Sea Music – Briege Brannigan
“Sea Music is a great story of mystery, beautifully told” – Rosemary C Mawby
“An intriguing tale rich in suspense and revelations” – Paula James
After a traumatic few months, artist Jess Cooper arrives in Northumberland to recuperate and to reassess her life. Idly looking in an estate agent’s window, she is drawn to Sea Music – a cliff-top house overlooking the North Sea. Enchanted by the name, she is inexplicably compelled to view it.
While there she has a strong sense of déjà vu – warm feelings at first, giving way to a sense of loneliness and searching for someone. At the top of the cellar steps, she is suddenly light-headed and unable to make the move to descend. Something unpleasant is clawing at her ind, but she can’t bring it to the fore. That evening she is haunted by a woman’s face and a name – Lydia.
Always believing she has no relatives apart from her parents, she is shocked to learn that Lydia was her aunt who died in a mysterious fall at Sea Music. She also discovers that Lydia’s baby son was abducted a few years before her death, and the abductor never found. Jess sets out to unearth the reasons why her parents never told her about her aunt and the events leading up to Lydia’s mysterious death.
Briege Brannigan was born and raised in Dungannon Co.Tyrone, Northern Ireland. Upon leaving school she moved to London where she lived for several years before returning to Ireland for a time. She moved to Lancashire in 1975 and has lived there ever since.
Briege began writing in her teens and Sea Music, her second novel, was shortlisted and highly recommended by The Wishing Shelf Book Awards
“This book is expertly written and the momentum keeps up to the very end, when, just when you think you have worked it all out there is yet another revelation. The writer has managed to produce a book that is credible, where the characters are convincing, and which is both achingly sad and truly shocking.” – Pashtpaws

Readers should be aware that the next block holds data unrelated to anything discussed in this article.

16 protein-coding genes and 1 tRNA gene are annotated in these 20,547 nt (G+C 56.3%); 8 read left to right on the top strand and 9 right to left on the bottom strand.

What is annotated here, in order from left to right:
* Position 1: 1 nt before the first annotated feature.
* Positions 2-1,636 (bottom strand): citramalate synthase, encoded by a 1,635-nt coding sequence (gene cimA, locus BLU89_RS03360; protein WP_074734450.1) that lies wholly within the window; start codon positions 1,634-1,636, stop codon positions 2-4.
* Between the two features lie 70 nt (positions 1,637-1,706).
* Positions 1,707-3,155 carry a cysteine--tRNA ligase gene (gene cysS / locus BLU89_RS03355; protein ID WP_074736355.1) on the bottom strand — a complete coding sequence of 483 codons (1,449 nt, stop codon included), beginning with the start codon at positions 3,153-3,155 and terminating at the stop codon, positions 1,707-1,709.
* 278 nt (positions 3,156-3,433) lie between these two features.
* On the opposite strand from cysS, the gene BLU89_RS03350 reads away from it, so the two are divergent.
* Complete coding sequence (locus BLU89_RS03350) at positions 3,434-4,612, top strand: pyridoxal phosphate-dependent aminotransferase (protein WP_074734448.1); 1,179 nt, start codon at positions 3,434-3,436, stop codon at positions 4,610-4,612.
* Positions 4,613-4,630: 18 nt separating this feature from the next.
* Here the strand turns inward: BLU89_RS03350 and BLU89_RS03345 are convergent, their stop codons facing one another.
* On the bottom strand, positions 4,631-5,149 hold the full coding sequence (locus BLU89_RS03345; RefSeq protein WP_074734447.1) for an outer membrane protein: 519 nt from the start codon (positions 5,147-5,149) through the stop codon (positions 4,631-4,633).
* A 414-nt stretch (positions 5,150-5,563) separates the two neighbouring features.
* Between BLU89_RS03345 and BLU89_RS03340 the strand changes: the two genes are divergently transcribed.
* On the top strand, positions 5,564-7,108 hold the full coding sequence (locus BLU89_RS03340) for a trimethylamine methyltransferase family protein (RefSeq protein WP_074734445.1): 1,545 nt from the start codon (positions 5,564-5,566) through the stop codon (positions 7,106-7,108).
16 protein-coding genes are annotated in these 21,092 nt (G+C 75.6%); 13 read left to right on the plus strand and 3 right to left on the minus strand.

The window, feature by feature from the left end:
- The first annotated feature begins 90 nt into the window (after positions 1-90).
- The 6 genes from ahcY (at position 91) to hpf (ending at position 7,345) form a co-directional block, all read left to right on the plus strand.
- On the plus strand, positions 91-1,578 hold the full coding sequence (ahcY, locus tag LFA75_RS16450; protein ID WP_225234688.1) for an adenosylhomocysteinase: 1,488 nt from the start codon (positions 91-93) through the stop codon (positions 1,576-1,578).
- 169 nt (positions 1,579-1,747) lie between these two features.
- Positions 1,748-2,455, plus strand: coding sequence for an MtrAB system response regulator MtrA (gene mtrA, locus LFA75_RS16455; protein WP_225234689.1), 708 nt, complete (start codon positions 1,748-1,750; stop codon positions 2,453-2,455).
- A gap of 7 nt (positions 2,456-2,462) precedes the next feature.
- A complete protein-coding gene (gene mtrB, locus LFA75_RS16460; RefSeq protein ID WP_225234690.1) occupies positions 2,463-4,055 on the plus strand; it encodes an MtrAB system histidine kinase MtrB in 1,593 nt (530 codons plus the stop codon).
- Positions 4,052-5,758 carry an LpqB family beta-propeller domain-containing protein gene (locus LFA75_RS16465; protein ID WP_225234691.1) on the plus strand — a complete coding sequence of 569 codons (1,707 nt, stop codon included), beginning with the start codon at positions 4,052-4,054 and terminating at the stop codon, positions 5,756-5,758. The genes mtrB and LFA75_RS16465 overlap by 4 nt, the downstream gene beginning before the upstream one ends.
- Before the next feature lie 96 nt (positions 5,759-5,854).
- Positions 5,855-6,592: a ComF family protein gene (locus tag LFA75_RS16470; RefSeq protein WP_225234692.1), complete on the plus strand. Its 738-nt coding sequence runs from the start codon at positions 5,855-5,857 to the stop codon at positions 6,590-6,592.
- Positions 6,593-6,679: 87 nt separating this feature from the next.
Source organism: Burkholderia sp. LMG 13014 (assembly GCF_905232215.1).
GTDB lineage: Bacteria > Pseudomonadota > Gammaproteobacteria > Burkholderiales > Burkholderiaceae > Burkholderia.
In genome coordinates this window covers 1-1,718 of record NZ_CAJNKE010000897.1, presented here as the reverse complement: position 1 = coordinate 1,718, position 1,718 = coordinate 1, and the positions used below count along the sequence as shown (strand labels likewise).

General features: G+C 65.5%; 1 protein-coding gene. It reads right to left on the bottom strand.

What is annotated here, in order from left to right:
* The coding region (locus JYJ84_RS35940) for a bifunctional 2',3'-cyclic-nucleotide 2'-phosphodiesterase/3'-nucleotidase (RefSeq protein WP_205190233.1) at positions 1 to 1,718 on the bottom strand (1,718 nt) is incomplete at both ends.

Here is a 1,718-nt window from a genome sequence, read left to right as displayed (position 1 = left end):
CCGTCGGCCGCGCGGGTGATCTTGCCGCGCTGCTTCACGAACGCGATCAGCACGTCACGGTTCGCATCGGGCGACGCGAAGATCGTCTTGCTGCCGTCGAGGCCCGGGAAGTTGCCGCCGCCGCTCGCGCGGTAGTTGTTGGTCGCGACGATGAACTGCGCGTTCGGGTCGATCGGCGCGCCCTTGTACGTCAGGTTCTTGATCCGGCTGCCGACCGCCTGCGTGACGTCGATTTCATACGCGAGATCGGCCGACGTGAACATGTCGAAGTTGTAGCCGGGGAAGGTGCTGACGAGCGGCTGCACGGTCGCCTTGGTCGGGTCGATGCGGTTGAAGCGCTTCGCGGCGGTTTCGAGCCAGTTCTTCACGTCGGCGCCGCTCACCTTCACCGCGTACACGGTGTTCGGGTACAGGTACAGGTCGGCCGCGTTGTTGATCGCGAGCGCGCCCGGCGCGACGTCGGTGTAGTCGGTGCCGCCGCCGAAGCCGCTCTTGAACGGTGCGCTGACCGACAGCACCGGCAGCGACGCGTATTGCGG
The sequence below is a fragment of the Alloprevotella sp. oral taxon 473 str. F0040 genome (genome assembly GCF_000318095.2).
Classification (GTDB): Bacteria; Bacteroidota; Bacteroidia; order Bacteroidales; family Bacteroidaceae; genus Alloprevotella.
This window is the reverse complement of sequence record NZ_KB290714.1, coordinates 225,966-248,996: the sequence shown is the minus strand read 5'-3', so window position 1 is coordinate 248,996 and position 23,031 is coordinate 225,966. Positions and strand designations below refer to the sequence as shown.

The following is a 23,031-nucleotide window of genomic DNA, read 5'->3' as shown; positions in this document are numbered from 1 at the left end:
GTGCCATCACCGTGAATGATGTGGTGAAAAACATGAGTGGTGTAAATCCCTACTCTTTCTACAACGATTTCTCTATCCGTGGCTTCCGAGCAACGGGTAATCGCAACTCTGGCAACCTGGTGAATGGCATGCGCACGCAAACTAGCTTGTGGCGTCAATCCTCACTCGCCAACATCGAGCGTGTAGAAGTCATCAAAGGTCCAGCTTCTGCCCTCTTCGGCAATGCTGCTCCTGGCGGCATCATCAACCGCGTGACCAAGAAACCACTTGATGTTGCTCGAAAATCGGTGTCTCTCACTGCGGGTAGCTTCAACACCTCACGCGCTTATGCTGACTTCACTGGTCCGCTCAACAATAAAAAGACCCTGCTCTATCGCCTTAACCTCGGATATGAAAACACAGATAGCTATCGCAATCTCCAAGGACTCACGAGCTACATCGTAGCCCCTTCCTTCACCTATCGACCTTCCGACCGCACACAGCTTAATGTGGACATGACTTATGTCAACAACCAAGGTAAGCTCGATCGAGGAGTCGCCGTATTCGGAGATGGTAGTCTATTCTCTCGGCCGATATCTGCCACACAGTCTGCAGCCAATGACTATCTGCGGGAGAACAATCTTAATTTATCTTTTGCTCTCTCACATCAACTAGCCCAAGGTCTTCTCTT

Jess had no idea what was going on. It was the strangest thing that had ever happened to her: an unknown house in an area she had never visited before, feeling so familiar and having such a profound effect. She didn’t know what to make of it and back at the holiday home she couldn’t get it out of her mind. She was hungry and knew she should start to prepare some food but the very thought of food made her feel nauseous.
Looking again at the brochure for Sea Music she tried and failed to recapture the feelings she’d had there. Then, as she closed her eyes, the image of a woman’s face flashed into her mind: pale and handsome, deep blue eyes, chestnut hair. A familiar face, yet no one she knew. It was gone as quickly as it had come. She closed her eyes again and again but she could not recapture it. She was becoming quite perturbed. Was this the start of some form of mental illness?
That night unsurprisingly, she had the anxiety dream: searching, searching. But this time she was calling a name, Lydia. She awoke in a sweat at two a.m. and lay thinking about the dream and the events of the day – she had never known anyone called Lydia – finally falling into a fitful sleep around four.
The following morning she rang her father while he was getting ready for work.
“Dad I’ve never been to Northumberland before, have I?”
“Eh…no…why? Is everything all right?”
“Yes…well no, not really. I’ve had a very strange experience.” And she recounted what had happened, including the dream. Silence. “You still there Dad?”
“Yes, I’m just thinking about what you said. Dreams can be very weird things as you know. Are you very disturbed by it?”
“Yes, I’ve never experienced anything like it. And that name, Lydia keeps going round and round in my head. Did I ever know anyone called that?”
Again the silence. Then, “I think we need to talk Jess.”